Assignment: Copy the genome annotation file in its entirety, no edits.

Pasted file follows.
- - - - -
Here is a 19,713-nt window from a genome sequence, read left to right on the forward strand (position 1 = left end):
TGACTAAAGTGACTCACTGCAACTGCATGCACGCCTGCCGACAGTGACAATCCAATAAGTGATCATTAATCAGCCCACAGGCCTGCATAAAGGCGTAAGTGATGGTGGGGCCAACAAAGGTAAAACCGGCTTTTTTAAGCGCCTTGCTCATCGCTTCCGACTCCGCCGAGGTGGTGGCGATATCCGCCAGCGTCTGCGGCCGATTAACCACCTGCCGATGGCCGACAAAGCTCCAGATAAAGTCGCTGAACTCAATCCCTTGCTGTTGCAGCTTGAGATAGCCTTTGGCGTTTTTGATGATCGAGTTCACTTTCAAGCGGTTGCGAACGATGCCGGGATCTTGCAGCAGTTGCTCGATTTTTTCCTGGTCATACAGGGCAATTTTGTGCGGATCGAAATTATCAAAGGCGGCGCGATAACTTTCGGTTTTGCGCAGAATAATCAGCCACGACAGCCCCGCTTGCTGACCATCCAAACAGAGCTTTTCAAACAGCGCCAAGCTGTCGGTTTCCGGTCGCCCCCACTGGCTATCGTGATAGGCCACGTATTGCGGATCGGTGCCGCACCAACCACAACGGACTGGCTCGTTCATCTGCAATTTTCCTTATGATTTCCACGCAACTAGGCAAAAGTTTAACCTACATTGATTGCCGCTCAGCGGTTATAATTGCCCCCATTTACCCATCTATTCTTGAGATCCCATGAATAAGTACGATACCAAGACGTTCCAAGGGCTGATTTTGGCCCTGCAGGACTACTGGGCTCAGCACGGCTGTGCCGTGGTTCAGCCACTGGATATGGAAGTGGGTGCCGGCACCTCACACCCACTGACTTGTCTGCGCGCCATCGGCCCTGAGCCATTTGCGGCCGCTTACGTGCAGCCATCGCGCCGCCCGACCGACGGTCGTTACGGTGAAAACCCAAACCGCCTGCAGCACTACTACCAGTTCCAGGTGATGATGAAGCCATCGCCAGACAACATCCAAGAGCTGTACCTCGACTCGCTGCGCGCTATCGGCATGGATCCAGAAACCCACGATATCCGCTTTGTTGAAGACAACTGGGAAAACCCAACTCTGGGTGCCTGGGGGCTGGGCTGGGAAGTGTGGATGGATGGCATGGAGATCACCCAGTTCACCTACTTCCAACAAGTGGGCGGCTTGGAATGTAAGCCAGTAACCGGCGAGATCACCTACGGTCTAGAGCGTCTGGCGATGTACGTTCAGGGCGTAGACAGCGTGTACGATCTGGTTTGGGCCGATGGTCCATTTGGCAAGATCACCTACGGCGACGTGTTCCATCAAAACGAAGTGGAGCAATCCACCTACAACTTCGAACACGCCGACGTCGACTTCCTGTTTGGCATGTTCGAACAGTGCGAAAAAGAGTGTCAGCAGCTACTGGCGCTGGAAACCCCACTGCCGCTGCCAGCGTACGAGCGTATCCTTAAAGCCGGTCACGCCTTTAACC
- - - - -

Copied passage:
Here is a 19,713-nt window from a genome sequence, read left to right on the forward strand (position 1 = left end):
TGACTAAAGTGACTCACTGCAACTGCATGCACGCCTGCCGACAGTGACAATCCAATAAGTGATCATTAATCAGCCCACAGGCCTGCATAAAGGCGTAAGTGATGGTGGGGCCAACAAAGGTAAAACCGGCTTTTTTAAGCGCCTTGCTCATCGCTTCCGACTCCGCCGAGGTGGTGGCGATATCCGCCAGCGTCTGCGGCCGATTAACCACCTGCCGATGGCCGACAAAGCTCCAGATAAAGTCGCTGAACTCAATCCCTTGCTGTTGCAGCTTGAGATAGCCTTTGGCGTTTTTGATGATCGAGTTCACTTTCAAGCGGTTGCGAACGATGCCGGGATCTTGCAGCAGTTGCTCGATTTTTTCCTGGTCATACAGGGCAATTTTGTGCGGATCGAAATTATCAAAGGCGGCGCGATAACTTTCGGTTTTGCGCAGAATAATCAGCCACGACAGCCCCGCTTGCTGACCATCCAAACAGAGCTTTTCAAACAGCGCCAAGCTGTCGGTTTCCGGTCGCCCCCACTGGCTATCGTGATAGGCCACGTATTGCGGATCGGTGCCGCACCAACCACAACGGACTGGCTCGTTCATCTGCAATTTTCCTTATGATTTCCACGCAACTAGGCAAAAGTTTAACCTACATTGATTGCCGCTCAGCGGTTATAATTGCCCCCATTTACCCATCTATTCTTGAGATCCCATGAATAAGTACGATACCAAGACGTTCCAAGGGCTGATTTTGGCCCTGCAGGACTACTGGGCTCAGCACGGCTGTGCCGTGGTTCAGCCACTGGATATGGAAGTGGGTGCCGGCACCTCACACCCACTGACTTGTCTGCGCGCCATCGGCCCTGAGCCATTTGCGGCCGCTTACGTGCAGCCATCGCGCCGCCCGACCGACGGTCGTTACGGTGAAAACCCAAACCGCCTGCAGCACTACTACCAGTTCCAGGTGATGATGAAGCCATCGCCAGACAACATCCAAGAGCTGTACCTCGACTCGCTGCGCGCTATCGGCATGGATCCAGAAACCCACGATATCCGCTTTGTTGAAGACAACTGGGAAAACCCAACTCTGGGTGCCTGGGGGCTGGGCTGGGAAGTGTGGATGGATGGCATGGAGATCACCCAGTTCACCTACTTCCAACAAGTGGGCGGCTTGGAATGTAAGCCAGTAACCGGCGAGATCACCTACGGTCTAGAGCGTCTGGCGATGTACGTTCAGGGCGTAGACAGCGTGTACGATCTGGTTTGGGCCGATGGTCCATTTGGCAAGATCACCTACGGCGACGTGTTCCATCAAAACGAAGTGGAGCAATCCACCTACAACTTCGAACACGCCGACGTCGACTTCCTGTTTGGCATGTTCGAACAGTGCGAAAAAGAGTGTCAGCAGCTACTGGCGCTGGAAACCCCACTGCCGCTGCCAGCGTACGAGCGTATCCTTAAAGCCGGTCACGCCTTTAACC